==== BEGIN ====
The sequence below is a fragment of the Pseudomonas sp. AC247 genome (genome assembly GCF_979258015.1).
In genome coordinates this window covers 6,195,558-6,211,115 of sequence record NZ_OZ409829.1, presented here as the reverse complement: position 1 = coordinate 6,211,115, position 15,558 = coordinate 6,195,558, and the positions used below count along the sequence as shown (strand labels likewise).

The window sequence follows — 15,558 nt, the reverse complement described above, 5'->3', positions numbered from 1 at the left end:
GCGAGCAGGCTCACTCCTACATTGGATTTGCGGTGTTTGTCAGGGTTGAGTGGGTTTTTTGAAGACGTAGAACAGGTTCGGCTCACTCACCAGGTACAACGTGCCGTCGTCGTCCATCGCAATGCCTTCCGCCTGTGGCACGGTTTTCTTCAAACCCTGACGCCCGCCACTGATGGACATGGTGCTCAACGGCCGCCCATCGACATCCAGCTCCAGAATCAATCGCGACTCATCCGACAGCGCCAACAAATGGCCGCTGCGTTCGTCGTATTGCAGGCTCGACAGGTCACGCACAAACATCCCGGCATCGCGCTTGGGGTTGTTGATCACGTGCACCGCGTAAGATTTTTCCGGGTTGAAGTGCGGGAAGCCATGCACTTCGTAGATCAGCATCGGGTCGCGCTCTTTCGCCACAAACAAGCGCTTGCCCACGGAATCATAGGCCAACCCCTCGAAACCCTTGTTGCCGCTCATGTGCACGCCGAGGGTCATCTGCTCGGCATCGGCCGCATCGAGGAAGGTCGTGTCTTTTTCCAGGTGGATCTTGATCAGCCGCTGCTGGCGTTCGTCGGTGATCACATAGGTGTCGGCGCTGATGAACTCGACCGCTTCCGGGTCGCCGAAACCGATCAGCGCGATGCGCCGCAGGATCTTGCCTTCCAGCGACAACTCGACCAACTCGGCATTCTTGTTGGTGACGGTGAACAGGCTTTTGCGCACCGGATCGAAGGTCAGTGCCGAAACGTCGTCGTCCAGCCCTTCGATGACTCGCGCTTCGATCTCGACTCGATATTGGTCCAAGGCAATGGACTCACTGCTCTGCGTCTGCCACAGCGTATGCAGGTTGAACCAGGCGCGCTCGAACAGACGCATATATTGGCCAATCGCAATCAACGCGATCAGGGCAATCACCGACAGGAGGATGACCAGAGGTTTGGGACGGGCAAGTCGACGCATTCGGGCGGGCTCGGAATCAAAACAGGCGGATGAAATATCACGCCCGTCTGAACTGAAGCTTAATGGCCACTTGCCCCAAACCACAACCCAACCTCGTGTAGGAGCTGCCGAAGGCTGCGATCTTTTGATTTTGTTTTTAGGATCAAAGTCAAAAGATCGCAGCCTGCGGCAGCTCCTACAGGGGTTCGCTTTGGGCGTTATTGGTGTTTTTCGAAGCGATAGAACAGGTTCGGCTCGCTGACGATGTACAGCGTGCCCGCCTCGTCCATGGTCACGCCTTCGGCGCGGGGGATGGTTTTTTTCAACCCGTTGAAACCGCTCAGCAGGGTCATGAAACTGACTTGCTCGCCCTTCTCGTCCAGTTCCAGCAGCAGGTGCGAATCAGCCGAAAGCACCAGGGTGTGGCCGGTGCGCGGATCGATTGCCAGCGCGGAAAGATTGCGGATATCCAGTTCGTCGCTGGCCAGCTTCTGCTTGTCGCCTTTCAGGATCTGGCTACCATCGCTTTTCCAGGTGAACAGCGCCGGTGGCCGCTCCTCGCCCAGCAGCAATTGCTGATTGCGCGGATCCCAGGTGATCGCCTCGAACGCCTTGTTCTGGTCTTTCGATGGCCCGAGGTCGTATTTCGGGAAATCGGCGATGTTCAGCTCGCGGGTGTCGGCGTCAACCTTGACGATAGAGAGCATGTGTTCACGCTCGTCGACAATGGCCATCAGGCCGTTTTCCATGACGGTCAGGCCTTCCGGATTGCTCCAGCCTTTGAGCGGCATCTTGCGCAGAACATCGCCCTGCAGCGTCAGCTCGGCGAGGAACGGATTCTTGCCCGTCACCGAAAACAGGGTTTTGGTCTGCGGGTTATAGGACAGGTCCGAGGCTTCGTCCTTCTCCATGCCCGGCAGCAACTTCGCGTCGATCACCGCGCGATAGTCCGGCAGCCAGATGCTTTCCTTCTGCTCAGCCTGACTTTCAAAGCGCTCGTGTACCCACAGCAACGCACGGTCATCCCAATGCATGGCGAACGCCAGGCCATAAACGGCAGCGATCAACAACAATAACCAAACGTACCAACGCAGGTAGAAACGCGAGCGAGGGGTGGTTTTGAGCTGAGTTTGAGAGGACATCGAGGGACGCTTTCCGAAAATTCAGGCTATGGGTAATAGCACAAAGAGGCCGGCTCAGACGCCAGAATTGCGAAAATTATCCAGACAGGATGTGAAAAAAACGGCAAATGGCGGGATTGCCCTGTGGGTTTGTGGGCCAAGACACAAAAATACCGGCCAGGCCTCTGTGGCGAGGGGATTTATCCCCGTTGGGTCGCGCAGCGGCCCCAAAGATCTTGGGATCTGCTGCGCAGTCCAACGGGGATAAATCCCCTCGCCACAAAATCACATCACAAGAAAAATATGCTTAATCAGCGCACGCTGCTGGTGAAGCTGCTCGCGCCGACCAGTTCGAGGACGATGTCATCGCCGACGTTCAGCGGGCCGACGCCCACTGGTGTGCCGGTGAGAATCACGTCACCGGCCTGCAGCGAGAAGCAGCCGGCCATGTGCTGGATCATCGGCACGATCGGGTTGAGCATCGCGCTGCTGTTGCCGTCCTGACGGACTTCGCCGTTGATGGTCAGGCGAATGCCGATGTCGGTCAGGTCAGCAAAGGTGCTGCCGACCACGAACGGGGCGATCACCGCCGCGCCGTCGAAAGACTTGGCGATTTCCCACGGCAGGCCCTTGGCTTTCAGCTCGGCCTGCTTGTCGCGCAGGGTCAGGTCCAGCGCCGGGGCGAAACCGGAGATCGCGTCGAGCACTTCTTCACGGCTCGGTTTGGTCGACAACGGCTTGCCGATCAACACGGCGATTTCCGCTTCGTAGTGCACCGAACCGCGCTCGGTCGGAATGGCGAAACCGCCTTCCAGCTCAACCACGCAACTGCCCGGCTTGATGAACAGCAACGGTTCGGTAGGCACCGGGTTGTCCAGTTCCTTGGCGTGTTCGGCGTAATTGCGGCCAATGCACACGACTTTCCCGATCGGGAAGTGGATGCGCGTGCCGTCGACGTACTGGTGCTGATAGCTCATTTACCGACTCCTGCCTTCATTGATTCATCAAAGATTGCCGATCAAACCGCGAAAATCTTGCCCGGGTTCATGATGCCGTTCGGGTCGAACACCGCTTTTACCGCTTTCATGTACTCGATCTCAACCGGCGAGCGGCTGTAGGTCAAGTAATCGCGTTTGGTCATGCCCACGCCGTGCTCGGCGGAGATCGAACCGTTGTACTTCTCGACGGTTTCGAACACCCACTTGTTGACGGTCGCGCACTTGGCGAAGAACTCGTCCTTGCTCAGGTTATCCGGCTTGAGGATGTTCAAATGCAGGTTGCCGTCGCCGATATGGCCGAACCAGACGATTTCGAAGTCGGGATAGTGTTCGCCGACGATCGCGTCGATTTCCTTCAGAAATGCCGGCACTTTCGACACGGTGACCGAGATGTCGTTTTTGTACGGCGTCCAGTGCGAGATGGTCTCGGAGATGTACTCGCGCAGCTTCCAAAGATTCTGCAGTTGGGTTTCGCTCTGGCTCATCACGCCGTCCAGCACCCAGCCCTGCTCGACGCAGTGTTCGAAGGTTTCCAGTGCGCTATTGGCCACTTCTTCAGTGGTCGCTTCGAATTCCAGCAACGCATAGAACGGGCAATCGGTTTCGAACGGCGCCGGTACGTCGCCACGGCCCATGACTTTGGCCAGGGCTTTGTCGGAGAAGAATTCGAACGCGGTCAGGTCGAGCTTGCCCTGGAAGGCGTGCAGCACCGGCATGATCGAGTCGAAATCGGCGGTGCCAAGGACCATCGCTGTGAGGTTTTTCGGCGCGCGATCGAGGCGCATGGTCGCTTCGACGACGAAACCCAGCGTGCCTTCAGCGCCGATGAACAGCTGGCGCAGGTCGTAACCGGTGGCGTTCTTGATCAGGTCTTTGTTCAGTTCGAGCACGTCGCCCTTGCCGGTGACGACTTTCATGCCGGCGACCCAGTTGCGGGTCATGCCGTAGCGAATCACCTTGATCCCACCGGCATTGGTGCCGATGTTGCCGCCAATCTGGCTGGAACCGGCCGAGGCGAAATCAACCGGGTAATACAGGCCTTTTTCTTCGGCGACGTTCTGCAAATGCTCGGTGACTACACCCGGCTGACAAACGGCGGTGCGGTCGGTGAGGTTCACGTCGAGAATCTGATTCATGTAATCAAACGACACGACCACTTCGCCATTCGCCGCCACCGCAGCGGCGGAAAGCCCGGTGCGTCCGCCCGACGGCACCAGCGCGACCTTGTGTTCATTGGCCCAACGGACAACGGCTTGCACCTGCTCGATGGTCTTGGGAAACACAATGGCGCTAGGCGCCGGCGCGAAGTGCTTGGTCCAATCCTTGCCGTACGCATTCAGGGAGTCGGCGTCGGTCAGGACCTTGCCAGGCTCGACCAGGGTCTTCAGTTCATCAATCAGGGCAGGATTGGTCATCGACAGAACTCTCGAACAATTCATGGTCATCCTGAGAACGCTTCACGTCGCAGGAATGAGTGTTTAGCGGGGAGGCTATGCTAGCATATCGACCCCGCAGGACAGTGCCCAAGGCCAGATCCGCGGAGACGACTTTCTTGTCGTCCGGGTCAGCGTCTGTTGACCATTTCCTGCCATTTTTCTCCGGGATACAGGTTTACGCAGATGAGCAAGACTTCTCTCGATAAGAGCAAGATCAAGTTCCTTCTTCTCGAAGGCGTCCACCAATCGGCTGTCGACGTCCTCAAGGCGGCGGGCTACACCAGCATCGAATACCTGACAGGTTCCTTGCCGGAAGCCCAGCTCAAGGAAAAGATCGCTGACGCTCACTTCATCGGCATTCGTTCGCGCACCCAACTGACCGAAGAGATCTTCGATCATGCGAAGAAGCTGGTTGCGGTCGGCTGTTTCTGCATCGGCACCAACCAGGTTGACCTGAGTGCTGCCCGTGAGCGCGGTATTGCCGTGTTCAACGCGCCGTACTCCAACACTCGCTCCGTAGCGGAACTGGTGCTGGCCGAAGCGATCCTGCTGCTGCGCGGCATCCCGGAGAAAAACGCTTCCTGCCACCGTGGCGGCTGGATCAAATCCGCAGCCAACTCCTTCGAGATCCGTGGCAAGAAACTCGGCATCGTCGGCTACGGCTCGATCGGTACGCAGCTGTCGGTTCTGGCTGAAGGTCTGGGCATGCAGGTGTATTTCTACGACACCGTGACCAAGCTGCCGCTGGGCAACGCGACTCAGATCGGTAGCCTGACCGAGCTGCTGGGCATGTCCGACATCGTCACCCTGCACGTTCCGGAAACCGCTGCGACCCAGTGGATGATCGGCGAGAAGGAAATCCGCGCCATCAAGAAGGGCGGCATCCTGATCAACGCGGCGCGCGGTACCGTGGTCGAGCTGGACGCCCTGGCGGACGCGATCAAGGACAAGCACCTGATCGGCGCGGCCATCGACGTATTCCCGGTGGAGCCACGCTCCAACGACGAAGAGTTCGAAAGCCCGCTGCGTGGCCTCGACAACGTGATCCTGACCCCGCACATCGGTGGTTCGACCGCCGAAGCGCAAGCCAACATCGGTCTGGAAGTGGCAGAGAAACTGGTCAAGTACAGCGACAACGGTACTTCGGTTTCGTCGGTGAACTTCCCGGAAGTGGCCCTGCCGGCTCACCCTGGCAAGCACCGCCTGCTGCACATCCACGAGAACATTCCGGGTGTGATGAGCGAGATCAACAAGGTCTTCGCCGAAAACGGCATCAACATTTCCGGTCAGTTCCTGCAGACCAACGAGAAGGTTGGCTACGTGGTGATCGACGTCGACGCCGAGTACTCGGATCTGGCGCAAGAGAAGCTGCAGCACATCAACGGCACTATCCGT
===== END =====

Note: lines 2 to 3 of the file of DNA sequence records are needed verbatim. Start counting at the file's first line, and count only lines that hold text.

In genome coordinates this window covers 6,195,558-6,211,115 of sequence record NZ_OZ409829.1, presented here as the reverse complement: position 1 = coordinate 6,211,115, position 15,558 = coordinate 6,195,558, and the positions used below count along the sequence as shown (strand labels likewise).

The window sequence follows — 15,558 nt, the reverse complement described above, 5'->3', positions numbered from 1 at the left end: